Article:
"As blogging about shopping has increased in volume, firms have been popping up that cater to retailers and other companies that wish to monitor and analyze what is being said on blogs about their brands and products, and products and categories in general.
Called blog monitoring, social media monitoring, reputation monitoring, social marketing or word-of-mouth measurement services, these companies include Andiamo Systems, Attention PR, BrandIntel, BuzzLogic, Collective Intellect Inc., Cymfony Inc., Umbria Inc., Visible Technologies and Zeta Interactive. And there is a free but considerably more basic alternative from Google Inc.: Google Alerts.
While the methodologies that monitoring and analysis services use vary, their aim is the same: drilling through the blogosphere on a daily basis to identify blogs that mention certain keywords, such as brand names, and deciphering which blogs and blog posts are the most significant.
Hired by Icon Estates, Andiamo Systems, for example, uses analytics and algorithms to measure five factors, explains John Hingley, founder and CEO. The first is reach, gauging the size of a bloggers audience. The second is authority, which rates a bloggers standing by the number of links from other sites to his blog, the frequency of posts, the position in Googles PageRank system and the ratio of reader comments to blogger posts. The third is influence, which combines reach and authority measures to determine the potential influence a blogger has over readers.
The fourth is relevance, determined through a text-mining tool that considers the placement of a keyword within a post as a whole and within paragraphs, and the frequency of mentions in the post. And the fifth is sentiment, measured via semantic analysis technology to determine if a post is positive, neutral or negative. Vendor analysts review the measurements in all five categories to ensure measurements are accurate. Clients typically pay between $500 and $1,000 a month for the service.
Icon Estates has been using the Andiamo Systems service for nine months and has made some important discoveries about how consumers perceive its brands of wine.
For instance, Robert Mondavi is among its wineries and is well known. The fact that it is so well known actually has created a problem. And posts and comments in the blogosphere have shined light on the problem. The service confirmed something we suspected: There are customers who get confused about Robert Mondavi wines, Wood says. Some people dont understand there is a difference between a premium Mondavi wine and another Mondavi wine. They see the name Mondavi and it becomes very similar to them.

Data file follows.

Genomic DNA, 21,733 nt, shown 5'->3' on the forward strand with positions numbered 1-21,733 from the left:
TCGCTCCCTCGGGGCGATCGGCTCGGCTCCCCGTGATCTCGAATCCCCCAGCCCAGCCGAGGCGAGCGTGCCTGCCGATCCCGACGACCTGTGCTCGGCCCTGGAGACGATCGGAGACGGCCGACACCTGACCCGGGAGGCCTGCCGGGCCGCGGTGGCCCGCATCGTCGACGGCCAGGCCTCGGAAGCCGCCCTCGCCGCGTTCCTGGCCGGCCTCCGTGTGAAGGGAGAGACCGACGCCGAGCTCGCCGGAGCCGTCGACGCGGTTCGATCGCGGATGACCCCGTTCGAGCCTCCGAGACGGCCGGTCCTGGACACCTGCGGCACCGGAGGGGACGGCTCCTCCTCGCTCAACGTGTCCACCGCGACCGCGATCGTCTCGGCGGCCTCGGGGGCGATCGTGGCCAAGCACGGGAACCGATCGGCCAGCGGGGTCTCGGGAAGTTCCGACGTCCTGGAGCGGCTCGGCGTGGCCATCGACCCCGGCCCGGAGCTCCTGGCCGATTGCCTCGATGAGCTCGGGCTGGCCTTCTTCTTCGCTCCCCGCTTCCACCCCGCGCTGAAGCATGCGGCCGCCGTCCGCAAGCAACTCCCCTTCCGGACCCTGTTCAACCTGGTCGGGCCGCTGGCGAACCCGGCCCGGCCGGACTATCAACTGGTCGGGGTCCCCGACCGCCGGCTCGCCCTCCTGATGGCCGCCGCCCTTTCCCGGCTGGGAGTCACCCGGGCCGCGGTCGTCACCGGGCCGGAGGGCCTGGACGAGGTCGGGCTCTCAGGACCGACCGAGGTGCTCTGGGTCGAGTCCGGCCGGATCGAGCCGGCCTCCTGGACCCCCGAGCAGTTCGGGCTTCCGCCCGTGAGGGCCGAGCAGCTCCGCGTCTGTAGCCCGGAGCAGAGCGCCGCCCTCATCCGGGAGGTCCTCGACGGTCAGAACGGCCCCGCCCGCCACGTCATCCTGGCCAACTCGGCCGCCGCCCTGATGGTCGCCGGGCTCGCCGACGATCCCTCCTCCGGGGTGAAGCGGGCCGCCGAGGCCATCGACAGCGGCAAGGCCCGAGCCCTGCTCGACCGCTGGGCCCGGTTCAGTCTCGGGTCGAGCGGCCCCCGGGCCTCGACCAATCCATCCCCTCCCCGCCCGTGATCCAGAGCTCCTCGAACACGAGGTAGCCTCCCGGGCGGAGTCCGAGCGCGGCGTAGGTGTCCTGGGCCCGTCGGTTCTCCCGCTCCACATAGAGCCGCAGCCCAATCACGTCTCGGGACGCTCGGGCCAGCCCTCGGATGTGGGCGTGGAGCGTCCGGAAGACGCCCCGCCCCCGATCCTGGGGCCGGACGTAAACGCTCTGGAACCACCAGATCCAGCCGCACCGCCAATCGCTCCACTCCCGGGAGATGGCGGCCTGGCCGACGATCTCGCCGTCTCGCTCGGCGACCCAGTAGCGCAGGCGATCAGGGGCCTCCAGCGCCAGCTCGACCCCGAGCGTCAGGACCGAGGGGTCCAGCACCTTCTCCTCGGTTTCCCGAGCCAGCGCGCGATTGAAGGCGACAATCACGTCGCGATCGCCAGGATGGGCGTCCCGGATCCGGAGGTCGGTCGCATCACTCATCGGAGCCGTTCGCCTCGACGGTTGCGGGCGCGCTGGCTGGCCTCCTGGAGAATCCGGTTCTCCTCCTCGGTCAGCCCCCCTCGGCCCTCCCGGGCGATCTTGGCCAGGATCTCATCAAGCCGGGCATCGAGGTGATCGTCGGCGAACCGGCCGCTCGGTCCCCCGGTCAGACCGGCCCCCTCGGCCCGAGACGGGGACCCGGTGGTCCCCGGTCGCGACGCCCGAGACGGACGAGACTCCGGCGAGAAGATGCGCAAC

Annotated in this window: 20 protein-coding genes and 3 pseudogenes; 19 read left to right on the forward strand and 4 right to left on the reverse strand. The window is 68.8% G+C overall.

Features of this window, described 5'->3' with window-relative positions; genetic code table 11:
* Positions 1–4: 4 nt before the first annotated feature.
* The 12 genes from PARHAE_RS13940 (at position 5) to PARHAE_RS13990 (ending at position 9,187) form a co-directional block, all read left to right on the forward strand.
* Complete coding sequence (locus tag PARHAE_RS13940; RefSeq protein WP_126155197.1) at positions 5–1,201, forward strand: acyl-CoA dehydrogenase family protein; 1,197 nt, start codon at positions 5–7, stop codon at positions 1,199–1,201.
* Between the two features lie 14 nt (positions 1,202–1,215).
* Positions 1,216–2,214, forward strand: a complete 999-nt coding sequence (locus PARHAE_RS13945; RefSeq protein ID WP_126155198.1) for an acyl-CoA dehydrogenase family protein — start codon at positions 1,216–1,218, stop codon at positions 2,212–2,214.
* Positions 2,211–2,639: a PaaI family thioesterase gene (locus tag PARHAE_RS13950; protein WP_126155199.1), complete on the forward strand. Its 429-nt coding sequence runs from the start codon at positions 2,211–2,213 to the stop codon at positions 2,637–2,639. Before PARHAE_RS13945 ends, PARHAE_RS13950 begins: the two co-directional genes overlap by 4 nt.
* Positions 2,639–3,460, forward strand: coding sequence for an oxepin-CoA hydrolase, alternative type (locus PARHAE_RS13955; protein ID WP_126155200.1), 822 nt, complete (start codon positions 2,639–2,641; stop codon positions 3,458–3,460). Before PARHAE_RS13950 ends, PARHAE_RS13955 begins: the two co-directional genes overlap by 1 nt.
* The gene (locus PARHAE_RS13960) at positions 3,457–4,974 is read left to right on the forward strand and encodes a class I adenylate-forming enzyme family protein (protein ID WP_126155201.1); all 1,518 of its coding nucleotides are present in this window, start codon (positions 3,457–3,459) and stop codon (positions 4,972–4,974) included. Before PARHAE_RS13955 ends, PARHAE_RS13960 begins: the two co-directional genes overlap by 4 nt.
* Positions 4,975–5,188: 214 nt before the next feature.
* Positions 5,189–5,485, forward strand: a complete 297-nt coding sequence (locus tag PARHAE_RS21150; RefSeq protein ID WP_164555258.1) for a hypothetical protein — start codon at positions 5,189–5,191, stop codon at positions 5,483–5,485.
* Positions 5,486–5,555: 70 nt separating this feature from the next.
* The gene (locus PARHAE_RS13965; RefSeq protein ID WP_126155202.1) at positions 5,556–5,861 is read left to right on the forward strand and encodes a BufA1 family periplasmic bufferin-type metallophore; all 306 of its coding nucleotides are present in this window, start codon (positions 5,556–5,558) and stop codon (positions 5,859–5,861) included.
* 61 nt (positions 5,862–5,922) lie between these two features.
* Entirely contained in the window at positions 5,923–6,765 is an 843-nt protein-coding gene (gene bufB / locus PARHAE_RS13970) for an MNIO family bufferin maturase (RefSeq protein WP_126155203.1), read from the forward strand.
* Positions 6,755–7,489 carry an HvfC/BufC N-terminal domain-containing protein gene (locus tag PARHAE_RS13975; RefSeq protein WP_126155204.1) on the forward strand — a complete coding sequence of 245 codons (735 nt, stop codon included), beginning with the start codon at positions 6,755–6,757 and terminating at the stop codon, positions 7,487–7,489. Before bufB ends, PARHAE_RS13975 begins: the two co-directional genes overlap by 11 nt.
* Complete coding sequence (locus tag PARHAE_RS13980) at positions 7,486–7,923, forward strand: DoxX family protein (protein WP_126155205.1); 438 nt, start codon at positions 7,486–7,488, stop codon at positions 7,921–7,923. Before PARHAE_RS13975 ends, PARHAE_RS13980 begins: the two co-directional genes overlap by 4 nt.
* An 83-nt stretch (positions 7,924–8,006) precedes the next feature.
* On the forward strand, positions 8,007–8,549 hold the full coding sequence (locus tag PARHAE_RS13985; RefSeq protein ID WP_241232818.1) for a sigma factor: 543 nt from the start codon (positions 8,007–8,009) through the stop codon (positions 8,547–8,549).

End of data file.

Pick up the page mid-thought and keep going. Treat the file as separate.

As a result, Icon Estates is considering two actions. First, it may have to tweak its marketing messages. Now we know there are consumers who, no matter how much you are telling your story a certain way, are not getting it that way, Wood says. This means our brand marketers may have to change the way we are telling the story to more successfully get it across.
Second, it could approach bloggers and blog readers in a non-selling manner to inform and educate. We can reach out to bloggers identified through the service who confuse such wines and communicate with them or post comments on their blogs, Wood says. Ultimately, these are members of the public who can influence others in a way that can impact your brand.
Icon Estates has not yet taken any actions, saying it remains in a listening phase and will begin acting on blog monitoring findings later this year, after it better understands blog conversations and subsequently formulates strategies for reaching out to bloggers.
There is, however, a way to monitor blogs that requires no investment. Google Alerts sends e-mails to Internet users when selected words or phrases show up on the Internet. A user creates a Google account by entering an e-mail address and selecting a password.
The user then enters a search term, such as a brand name; selects the type of search blogs, news, web, video or comprehensive; and picks the frequency with which she would like to receive alerts as it happens, once a day or once a week. And she can create as many alerts as she likes.
The difference between Googles free alerts and blog monitoring services from vendors is that Google presents only links to pages that mention selected keywords. Google Alerts does not offer reporting, analysis or outreach services.
Pet supplies retailer Drs. Foster and Smith Inc. is one merchant that has opted to go with Google Alerts. And its blog monitoring program is just as informal as the Google Alerts service."
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